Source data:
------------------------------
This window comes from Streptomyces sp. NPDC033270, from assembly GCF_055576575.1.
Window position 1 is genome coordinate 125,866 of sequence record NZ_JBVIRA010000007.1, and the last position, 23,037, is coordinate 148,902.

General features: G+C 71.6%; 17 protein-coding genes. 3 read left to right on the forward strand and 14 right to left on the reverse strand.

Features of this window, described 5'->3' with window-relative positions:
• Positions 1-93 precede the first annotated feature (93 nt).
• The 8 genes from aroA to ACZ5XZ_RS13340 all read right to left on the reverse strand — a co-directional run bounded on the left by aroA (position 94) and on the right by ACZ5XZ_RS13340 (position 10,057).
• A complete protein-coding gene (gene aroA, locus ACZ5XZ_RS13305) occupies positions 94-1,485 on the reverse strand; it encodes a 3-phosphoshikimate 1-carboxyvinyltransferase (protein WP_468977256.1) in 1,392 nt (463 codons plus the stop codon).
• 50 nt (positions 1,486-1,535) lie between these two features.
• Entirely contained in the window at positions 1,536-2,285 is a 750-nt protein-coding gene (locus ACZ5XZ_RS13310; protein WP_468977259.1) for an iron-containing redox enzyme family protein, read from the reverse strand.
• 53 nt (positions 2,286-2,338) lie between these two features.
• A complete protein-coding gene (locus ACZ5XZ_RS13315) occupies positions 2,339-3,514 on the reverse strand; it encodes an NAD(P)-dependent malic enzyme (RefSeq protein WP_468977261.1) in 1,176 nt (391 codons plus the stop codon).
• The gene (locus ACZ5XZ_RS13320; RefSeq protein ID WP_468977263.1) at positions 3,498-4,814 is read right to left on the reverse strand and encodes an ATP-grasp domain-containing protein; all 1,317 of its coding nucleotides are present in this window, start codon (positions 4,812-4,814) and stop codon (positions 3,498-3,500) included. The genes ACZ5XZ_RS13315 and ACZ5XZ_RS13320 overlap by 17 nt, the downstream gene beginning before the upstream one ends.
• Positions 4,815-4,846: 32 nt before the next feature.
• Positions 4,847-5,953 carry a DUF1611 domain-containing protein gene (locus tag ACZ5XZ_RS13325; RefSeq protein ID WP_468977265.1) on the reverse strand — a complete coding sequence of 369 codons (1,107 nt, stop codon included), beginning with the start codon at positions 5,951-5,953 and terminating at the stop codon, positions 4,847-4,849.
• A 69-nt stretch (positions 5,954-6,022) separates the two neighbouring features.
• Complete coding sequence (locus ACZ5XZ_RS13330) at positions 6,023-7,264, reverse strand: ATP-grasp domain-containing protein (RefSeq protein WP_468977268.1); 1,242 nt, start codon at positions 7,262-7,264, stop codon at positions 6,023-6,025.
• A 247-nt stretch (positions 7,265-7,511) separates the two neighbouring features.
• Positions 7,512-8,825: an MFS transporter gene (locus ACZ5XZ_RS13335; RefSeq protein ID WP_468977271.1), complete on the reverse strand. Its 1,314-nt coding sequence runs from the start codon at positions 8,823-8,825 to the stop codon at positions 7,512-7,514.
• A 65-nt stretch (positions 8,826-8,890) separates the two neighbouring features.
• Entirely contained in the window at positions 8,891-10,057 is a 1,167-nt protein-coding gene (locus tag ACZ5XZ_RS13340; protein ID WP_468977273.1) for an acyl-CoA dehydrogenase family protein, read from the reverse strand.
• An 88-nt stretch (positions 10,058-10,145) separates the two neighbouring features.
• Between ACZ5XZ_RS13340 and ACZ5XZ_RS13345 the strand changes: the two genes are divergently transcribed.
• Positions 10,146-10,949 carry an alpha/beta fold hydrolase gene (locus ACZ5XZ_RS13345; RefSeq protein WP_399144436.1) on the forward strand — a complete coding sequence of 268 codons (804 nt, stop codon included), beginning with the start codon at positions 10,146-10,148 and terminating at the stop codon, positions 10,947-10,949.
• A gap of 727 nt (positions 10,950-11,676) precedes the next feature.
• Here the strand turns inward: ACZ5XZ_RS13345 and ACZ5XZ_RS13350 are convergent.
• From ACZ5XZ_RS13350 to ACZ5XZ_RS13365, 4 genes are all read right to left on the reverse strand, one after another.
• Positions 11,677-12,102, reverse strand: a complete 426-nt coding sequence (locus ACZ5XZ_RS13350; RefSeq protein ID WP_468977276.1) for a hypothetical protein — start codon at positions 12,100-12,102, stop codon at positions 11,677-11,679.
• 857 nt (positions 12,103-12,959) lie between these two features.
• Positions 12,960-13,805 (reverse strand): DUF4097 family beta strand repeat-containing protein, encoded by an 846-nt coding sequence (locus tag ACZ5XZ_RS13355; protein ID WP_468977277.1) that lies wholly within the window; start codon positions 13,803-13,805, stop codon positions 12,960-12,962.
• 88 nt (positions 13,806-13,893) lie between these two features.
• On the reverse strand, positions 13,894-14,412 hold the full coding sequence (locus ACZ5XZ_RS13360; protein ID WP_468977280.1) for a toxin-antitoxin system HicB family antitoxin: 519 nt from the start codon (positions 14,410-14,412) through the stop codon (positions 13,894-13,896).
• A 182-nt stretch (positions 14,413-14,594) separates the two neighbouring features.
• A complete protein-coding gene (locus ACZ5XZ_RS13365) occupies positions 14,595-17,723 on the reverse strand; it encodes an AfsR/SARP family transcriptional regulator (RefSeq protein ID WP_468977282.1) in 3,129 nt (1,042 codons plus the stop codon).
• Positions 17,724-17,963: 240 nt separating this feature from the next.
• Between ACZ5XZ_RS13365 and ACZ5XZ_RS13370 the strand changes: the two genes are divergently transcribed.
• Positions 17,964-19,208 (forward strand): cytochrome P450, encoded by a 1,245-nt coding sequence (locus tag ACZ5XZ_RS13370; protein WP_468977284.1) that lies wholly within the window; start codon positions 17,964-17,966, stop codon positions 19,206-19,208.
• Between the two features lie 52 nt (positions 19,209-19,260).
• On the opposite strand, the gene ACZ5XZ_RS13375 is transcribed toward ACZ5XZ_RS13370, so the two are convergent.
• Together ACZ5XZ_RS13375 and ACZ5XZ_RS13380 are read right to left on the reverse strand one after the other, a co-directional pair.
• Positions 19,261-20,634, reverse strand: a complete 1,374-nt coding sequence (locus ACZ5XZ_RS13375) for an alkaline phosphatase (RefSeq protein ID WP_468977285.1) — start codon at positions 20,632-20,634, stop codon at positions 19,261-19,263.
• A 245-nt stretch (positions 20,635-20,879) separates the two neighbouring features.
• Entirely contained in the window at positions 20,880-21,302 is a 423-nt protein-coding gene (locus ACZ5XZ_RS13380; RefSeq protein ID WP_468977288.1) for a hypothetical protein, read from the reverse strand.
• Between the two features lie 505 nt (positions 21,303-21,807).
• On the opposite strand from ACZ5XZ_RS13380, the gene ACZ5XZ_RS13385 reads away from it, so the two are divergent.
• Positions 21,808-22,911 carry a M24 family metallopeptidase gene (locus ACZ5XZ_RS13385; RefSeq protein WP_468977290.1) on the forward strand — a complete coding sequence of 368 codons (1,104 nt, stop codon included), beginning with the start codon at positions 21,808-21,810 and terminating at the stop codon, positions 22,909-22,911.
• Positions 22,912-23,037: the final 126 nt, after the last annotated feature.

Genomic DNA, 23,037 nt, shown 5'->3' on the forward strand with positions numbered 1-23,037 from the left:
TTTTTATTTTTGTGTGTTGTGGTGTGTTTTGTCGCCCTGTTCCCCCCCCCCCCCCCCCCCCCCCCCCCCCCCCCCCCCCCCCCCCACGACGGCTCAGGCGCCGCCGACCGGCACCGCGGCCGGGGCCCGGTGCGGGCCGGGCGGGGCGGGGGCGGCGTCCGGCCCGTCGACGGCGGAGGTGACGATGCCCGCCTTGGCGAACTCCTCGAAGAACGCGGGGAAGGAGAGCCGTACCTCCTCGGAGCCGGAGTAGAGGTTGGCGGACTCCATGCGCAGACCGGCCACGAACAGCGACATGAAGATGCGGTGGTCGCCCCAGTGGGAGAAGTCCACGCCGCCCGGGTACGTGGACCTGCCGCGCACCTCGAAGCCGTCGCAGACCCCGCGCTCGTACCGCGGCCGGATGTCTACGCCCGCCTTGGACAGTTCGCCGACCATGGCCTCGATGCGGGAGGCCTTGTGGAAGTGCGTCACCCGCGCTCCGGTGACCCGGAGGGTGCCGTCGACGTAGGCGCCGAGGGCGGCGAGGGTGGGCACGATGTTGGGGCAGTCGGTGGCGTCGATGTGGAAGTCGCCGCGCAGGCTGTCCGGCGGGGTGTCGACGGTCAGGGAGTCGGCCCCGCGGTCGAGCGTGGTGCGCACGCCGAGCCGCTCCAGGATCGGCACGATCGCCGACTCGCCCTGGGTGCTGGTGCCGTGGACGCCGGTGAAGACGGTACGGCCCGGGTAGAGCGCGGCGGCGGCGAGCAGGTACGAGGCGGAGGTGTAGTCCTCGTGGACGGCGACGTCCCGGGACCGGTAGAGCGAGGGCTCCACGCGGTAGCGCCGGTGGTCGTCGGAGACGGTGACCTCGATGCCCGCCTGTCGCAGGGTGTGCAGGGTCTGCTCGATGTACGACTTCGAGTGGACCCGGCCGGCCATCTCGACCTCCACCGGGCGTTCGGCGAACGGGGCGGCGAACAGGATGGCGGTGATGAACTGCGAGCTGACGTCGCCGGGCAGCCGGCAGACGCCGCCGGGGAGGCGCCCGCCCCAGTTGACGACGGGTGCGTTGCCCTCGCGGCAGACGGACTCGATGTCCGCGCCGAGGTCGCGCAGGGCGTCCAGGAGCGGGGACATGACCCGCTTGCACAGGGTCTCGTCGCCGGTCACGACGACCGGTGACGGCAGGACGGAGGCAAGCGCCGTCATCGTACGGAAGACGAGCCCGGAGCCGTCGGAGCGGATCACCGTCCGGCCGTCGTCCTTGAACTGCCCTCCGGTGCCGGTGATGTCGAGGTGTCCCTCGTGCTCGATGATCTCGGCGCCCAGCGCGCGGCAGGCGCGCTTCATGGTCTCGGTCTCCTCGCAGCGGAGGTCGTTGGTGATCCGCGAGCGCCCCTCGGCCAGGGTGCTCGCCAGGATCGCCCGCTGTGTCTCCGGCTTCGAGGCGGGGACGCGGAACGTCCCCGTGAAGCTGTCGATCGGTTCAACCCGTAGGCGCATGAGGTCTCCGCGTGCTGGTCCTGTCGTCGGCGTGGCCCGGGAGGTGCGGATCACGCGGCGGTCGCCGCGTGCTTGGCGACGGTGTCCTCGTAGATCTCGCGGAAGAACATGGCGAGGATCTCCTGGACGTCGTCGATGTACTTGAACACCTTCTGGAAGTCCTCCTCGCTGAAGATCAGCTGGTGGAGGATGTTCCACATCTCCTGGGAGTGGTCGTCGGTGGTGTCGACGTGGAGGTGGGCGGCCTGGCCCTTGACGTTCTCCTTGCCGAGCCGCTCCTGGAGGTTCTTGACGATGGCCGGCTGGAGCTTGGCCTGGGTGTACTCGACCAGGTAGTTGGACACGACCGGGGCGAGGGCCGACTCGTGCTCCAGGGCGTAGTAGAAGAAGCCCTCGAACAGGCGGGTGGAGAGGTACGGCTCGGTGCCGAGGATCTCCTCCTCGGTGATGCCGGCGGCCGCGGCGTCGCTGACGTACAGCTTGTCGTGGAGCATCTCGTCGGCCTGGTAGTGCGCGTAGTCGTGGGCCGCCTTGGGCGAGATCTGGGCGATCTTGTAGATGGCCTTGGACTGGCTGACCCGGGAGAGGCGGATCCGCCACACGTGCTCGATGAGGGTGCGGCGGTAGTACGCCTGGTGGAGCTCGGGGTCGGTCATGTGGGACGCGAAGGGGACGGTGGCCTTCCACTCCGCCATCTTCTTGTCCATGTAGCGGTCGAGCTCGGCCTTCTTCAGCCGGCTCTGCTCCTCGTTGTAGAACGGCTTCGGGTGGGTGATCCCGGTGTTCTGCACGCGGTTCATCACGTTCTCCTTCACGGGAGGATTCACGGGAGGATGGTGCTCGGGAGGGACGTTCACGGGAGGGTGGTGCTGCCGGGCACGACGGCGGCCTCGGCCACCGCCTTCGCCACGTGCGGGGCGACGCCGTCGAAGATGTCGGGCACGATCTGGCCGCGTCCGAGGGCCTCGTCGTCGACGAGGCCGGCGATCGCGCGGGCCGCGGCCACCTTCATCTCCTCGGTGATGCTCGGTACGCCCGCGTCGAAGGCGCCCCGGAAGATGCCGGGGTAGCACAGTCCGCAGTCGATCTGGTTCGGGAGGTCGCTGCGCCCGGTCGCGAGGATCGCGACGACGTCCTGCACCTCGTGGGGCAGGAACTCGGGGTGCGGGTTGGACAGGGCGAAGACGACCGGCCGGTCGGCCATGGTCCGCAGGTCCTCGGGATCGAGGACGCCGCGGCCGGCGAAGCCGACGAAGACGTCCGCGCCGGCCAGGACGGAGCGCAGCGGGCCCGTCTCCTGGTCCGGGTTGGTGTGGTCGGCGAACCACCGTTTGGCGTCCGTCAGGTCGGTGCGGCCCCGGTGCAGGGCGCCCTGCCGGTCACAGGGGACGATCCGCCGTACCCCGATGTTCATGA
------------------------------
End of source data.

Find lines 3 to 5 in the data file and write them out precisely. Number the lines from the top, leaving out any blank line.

General features: G+C 71.6%; 17 protein-coding genes. 3 read left to right on the forward strand and 14 right to left on the reverse strand.

Features of this window, described 5'->3' with window-relative positions:
• Positions 1-93 precede the first annotated feature (93 nt).